The tragedy in the Ukraine
History of the Soviet Pipelines
To understand the energy dynamics of today’s war in Ukraine, it is necessary to visit the history of the pipeline systems that were built during the Soviet period and within the Warsaw Pact countries.
Firstly, most of the production of oil and gas is in Russia and very little in the other FSU countries and most of that oil production lies West of the Ural Mountains. Pipelines were built to take the crude oil to refineries in the other Warsaw pact countries. These pipelines were named Friendship (Druzhba) pipelines. The maps below show the pipelines that run from Russia into Europe and through the Ukraine.
The southern Druzhba feeds the small Ukraine refineries of Drogobych and Nadvorna and then flows onwards into Hungary, The Slovak and Czech Republics and on to the Balkans.
The Northern Druzhba goes into Poland and what was East Germany. The other leg of the pipeline supplies the larger Ukraine refineries of Kremenchug and Lisichansk, Kherson and Odessa. Lisichansk is/was from 2014 already under Russian control, as it is in the Luhansk region of the Donbas. Since the start of this war, Kherson has fallen to the Russians and Odessa is next in their sights.
Map 1: Pipelines in the Former Soviet Union
Source: Energy Information Administration (eia.gov)
The main gas line also passes through the Ukraine and feeds the same countries as the oil line does and additionally Germany. This line branches off into the south and goes through Romania and Bulgaria, Greece and on to Italy.
Map 2: Pipelines in the Ukraine
Source: Channoil report (Odessa-Brody pipeline project)
After the collapse of the Soviet system
Once the Soviet Union collapsed, the countries separated into sovereign states and took control of their section of the pipes. This meant that they imposed tariffs on the Russian oil that was flowing through them. Naturally Russians did not like this new regime and looked to their own systems to avoid what they considered as rapacious tariffs levied by the new owners. The Ukraine stood to gain most as it was the major transit route.
The Kleptocracy that Russia became, was to some extent copied by the Ukraine and a lot of the crude oil and gas being consumed in the Ukraine was not paid for. A lot of negotiations took place to rectify the situation, but it remained politically unstable.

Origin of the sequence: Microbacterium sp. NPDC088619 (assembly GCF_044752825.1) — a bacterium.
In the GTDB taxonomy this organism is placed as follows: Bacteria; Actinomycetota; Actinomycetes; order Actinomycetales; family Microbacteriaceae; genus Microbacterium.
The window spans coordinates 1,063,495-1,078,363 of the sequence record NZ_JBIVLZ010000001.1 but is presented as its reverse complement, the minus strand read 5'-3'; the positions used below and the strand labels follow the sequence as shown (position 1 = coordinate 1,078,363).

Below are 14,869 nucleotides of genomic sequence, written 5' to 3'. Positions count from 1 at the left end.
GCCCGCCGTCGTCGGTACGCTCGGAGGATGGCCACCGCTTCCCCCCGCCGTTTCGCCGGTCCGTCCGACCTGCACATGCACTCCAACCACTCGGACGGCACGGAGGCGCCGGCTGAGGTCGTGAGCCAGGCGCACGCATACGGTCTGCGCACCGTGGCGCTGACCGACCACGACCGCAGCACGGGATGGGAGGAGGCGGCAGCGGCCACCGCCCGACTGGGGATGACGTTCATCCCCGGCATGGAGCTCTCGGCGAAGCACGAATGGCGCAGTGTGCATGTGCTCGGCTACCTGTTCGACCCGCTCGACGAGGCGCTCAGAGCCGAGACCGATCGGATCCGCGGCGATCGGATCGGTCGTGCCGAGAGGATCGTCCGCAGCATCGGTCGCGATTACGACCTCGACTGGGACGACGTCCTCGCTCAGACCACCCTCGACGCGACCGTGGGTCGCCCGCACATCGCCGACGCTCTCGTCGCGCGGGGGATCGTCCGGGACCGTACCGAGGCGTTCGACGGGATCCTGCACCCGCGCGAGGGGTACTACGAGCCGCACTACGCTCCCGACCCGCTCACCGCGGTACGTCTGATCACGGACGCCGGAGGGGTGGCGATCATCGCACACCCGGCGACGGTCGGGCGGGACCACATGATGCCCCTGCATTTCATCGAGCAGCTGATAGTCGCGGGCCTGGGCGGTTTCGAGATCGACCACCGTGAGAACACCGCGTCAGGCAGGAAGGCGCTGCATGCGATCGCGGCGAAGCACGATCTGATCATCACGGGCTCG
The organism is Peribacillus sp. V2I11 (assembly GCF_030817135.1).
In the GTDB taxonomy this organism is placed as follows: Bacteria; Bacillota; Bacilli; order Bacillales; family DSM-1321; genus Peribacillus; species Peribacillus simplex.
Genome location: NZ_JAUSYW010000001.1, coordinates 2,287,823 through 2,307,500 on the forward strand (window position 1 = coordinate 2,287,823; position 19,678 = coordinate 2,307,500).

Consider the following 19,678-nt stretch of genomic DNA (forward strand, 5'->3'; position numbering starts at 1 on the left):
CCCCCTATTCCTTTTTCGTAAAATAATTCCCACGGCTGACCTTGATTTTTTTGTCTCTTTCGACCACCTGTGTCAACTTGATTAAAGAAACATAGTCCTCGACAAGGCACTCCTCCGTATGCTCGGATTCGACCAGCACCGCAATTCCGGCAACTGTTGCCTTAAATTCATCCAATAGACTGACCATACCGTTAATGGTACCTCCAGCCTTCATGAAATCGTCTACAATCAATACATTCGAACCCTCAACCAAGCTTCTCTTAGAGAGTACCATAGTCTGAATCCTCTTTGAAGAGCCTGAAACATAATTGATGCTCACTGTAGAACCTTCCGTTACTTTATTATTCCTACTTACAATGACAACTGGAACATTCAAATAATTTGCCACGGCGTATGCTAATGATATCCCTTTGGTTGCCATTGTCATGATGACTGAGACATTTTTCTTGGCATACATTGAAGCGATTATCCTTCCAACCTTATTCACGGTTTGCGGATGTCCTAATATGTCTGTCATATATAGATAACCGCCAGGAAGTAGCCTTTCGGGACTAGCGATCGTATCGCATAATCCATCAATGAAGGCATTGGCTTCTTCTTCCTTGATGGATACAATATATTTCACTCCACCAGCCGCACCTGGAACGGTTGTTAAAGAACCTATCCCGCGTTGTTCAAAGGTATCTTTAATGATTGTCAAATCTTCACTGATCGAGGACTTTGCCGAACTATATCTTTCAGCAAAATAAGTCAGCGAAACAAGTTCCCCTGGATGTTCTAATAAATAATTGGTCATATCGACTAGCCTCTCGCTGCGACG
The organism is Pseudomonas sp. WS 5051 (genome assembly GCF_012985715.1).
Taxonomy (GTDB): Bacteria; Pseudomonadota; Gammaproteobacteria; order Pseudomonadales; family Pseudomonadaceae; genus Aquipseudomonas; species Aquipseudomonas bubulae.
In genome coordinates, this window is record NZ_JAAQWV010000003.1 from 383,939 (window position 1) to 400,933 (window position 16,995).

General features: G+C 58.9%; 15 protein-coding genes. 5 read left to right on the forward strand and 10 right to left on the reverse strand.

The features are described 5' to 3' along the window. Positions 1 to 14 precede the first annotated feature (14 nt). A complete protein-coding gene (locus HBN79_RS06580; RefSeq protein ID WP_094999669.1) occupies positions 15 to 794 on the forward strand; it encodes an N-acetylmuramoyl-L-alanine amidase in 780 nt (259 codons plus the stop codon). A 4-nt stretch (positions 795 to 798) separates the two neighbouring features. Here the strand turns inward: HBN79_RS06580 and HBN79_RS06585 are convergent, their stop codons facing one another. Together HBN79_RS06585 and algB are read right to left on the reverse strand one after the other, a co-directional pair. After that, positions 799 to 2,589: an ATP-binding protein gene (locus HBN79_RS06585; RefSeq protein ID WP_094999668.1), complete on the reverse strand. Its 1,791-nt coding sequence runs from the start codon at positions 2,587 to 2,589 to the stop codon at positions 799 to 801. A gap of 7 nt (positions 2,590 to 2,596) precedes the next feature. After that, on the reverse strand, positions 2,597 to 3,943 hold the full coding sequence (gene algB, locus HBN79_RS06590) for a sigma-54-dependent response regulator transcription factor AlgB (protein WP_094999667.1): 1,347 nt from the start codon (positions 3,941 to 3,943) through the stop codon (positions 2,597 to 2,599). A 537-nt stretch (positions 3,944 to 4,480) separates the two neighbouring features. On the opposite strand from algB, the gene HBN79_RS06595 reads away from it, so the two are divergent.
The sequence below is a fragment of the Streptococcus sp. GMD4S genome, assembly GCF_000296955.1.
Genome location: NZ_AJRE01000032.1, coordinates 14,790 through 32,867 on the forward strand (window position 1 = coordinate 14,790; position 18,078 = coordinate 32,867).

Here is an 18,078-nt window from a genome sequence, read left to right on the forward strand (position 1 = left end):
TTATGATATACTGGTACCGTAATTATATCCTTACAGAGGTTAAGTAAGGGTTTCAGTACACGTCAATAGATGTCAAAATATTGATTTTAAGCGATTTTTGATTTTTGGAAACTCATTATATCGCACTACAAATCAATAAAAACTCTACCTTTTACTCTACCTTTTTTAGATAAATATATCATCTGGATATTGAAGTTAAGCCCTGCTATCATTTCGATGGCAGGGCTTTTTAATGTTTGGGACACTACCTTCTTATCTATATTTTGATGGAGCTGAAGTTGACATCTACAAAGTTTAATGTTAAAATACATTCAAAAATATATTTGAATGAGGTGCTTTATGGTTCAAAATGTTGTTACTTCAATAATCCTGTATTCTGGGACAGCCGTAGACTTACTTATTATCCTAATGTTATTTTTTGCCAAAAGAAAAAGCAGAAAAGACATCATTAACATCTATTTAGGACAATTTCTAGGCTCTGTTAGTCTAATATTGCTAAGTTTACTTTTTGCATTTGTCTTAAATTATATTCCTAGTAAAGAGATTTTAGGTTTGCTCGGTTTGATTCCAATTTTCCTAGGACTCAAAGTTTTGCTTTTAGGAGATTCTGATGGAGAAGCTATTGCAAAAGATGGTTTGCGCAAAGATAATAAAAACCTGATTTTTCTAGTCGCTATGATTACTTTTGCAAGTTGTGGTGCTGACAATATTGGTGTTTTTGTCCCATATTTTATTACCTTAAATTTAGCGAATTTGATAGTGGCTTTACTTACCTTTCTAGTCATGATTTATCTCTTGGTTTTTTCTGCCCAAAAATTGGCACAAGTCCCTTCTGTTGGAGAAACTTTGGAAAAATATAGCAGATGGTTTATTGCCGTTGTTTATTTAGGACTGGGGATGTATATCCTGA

To this end the Russians started to build pipelines that were wholly within Russian territory. For oil they built a line from Samara to Tikhoretsk and thence to Tuapse and Novorossysk. This bypassed the Donbas line. In the North they built an export terminal at Primorsk and connected this by the BPS 2 line from Yaroslava.
For gas they built South stream through Turkey to Italy and Nord Stream 1 and 2 under the Baltic to Germany, bypassing the Baltic States.
What is noteworthy about these two lines is that Russia does not have the productive capacity to fill all its lines. If BPS 2 is fully utilised, then the southern Druzhba would be underutilised, likewise the Yamal gas line through the Ukraine would be under-used should Nord Stream 2 be fully utilised.
Thus, it is clear that by pushing oil and gas through these lines, the Ukraine becomes isolated and can be starved of energy.
There is only one line that could be used to import oil into the Ukraine from outside Russia and that is the Odessa-Brody line.
As an aside there is another problem that the Russian and Belorussian refineries have been dealing with and that is the Baltic States. During the Soviet era, the Baltic states were the outlets to the sea for surplus Russian products. These were delivered to the coast by pipe or rail. Freight rates were friendship rates (or uneconomic in a capitalist system). This changed post-Soviet and the tariffs charged by the Baltic States suddenly appeared very high, compared to the tariffs still extant within Russia.
Again, this led to a spate of oil terminal construction within Russia to avoid transiting the Baltic States.